Fill Your Sales Pipeline with High Quality Referrals

By Kendra Lee, RainToday.com

Lately I’ve heard a lot of people talking about how to get referrals. There’s no doubt about it; referrals are one of the quickest ways to fill your pipeline. They’re definitely easier and less stressful than cold calling. They’re more accessible, and there’s less competition to close the deal. Knowing this, more and more sellers are asking for referrals as a primary approach to filling their pipelines.

The problem is they aren’t getting the number of high-quality referrals they’d like or need. They say the techniques they use don’t work consistently.

That’s because so often we leave it up to the client to guess whom they should refer us to. If you want to be successful building your pipeline with referrals, you need to take a step back and think about what types of introductions you really want. Just any old referral won’t get you your next hot prospect.

When you leave it up to your client to figure out who they think would be a good company to refer, they won’t consider all the qualification points you do.

They might not recognize that they’re a great client because they’re:

  • Focused on issues that fall within your offerings’ sweet spot
  • Using your solutions exactly like you want other clients to
  • In a specific industry or a certain size company
  • Treating you as a trusted advisor

Suddenly you find yourself with a referral that’s less than ideal. It’s too small a company, has a completely different set of needs than what you address, or is outside your industry expertise.

Because the referral came from one of your top clients, you either have to figure out how to say “thanks, but no thanks” or follow up and explain to your client why the referral wasn’t the best fit. It’s possible you could actually spend as much time following up on this unqualified introduction as you would cold calling.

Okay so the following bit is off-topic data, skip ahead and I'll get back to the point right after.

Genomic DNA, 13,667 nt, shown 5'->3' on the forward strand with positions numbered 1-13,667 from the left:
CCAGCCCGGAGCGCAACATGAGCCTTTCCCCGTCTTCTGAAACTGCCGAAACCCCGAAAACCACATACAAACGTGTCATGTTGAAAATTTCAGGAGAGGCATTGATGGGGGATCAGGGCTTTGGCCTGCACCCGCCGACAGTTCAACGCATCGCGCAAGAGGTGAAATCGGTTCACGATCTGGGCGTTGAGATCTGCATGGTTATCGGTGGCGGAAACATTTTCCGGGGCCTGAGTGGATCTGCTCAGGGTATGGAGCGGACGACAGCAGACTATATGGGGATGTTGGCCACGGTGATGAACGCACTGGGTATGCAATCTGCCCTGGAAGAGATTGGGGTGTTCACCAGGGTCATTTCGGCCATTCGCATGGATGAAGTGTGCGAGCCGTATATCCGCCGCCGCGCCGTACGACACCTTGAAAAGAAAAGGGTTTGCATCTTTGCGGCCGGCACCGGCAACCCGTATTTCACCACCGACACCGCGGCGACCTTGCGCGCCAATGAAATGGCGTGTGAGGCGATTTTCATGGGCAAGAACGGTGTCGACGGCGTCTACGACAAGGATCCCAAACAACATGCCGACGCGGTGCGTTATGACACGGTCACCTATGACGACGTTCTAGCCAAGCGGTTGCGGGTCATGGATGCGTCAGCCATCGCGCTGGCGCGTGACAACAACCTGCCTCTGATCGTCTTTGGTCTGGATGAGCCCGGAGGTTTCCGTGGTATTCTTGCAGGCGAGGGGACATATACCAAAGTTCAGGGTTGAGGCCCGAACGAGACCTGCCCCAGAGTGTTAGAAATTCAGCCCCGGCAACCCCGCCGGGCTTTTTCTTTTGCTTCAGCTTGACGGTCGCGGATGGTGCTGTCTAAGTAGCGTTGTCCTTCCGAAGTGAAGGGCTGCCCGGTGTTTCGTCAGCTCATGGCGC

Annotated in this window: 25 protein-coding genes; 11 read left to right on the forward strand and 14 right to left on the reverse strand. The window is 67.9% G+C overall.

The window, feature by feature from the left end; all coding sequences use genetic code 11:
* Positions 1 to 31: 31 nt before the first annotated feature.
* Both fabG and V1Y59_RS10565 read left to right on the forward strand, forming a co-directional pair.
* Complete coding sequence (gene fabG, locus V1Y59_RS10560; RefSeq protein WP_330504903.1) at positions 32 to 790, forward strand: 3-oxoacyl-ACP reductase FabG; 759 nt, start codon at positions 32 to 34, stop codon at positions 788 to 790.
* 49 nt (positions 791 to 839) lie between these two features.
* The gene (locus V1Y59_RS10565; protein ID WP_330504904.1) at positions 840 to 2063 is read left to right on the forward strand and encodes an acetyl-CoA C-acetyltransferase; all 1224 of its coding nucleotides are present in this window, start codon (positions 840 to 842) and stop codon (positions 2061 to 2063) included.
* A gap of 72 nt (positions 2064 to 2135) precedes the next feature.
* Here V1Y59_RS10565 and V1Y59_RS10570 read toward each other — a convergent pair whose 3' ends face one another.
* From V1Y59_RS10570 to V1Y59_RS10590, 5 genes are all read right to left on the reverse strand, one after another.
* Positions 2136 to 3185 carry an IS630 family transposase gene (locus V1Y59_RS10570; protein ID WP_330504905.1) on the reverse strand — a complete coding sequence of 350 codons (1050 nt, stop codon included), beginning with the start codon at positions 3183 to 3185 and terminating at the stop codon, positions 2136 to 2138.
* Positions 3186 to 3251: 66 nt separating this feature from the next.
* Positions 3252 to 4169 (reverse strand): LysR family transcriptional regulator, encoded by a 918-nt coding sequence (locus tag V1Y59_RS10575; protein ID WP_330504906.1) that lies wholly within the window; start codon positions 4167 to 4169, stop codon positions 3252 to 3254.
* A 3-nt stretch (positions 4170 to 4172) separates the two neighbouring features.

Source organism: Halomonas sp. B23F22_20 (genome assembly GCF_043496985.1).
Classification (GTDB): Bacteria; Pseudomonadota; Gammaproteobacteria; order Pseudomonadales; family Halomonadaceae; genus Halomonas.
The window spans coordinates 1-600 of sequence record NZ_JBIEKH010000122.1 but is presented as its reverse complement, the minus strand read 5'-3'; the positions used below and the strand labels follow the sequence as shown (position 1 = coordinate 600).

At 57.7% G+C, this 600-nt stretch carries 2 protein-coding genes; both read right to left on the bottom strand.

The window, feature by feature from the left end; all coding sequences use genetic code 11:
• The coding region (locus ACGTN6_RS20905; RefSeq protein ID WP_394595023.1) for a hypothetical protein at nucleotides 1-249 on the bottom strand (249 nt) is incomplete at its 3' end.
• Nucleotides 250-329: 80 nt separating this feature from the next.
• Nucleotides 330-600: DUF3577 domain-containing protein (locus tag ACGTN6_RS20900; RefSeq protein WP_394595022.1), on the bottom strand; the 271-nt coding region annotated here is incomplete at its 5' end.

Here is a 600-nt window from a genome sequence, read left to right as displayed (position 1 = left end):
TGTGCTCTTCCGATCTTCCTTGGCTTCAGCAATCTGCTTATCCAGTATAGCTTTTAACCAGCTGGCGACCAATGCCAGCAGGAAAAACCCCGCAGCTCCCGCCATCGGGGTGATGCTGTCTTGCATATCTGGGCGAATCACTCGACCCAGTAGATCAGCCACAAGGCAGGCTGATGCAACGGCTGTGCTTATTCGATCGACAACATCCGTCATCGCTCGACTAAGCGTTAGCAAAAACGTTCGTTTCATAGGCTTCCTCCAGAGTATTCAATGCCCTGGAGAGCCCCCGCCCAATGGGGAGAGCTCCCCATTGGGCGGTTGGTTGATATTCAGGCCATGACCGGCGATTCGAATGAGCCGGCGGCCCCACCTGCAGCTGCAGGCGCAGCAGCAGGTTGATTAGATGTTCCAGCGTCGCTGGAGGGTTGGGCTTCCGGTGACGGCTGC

A poor referral from a great client puts you in an awkward position—all because you were trying to shorten your new business development cycle through referrals. Mediocre connections won’t help you fill your pipeline.

You want only high-quality referrals. Your desire is to get introduced to companies and contacts that really need your offerings and will want to talk with you. You’re looking for new connections with the characteristics of your best clients.

Broaden your expectations to seek introductions to people who’ll implement and appreciate your offerings like your best clients do. Ask for contacts who’ll want to work closely with you and welcome your expertise and recommendations. And don’t limit yourself to asking for referrals that are similar in size, industry, or region.

To get referrals that fit such specific qualifications, you need to explain who a great connection would be. Tell your client what types of companies make the best match for your offerings.

There are two parts to framing your referral request:

  1. Say, “The best business would be someone like you who…” and fill in the blank with the profile of your ideal referral.
  2. Then add, “And it is someone who needs …” and include the classic challenges, issues, or needs you address.

What you’re doing is creating a picture of your ideal referral for your client. Now as they mentally search through all of their colleagues, they can easily determine which ones to recommend. You’ve taken the guesswork out of it.

Call me a referral snob, if you will, but if we’re going to ask for referrals, spend precious time following up on them, and then work them with due diligence, don’t we deserve to get only the very best introductions? I sure think so.

Kendra Lee is the author of Selling Against the Goal and President of KLA Group. Specializing in the IT industry, KLA Group helps companies rapidly penetrate new markets, break into new accounts and shorten time to revenue with new products in the Small & Midmarket Business (SMB) segment. Lee is also a frequent speaker at national sales meetings and association events.

Advertisements

Leave a Reply

Fill in your details below or click an icon to log in:

WordPress.com Logo

You are commenting using your WordPress.com account. Log Out / Change )

Twitter picture

You are commenting using your Twitter account. Log Out / Change )

Facebook photo

You are commenting using your Facebook account. Log Out / Change )

Google+ photo

You are commenting using your Google+ account. Log Out / Change )

Connecting to %s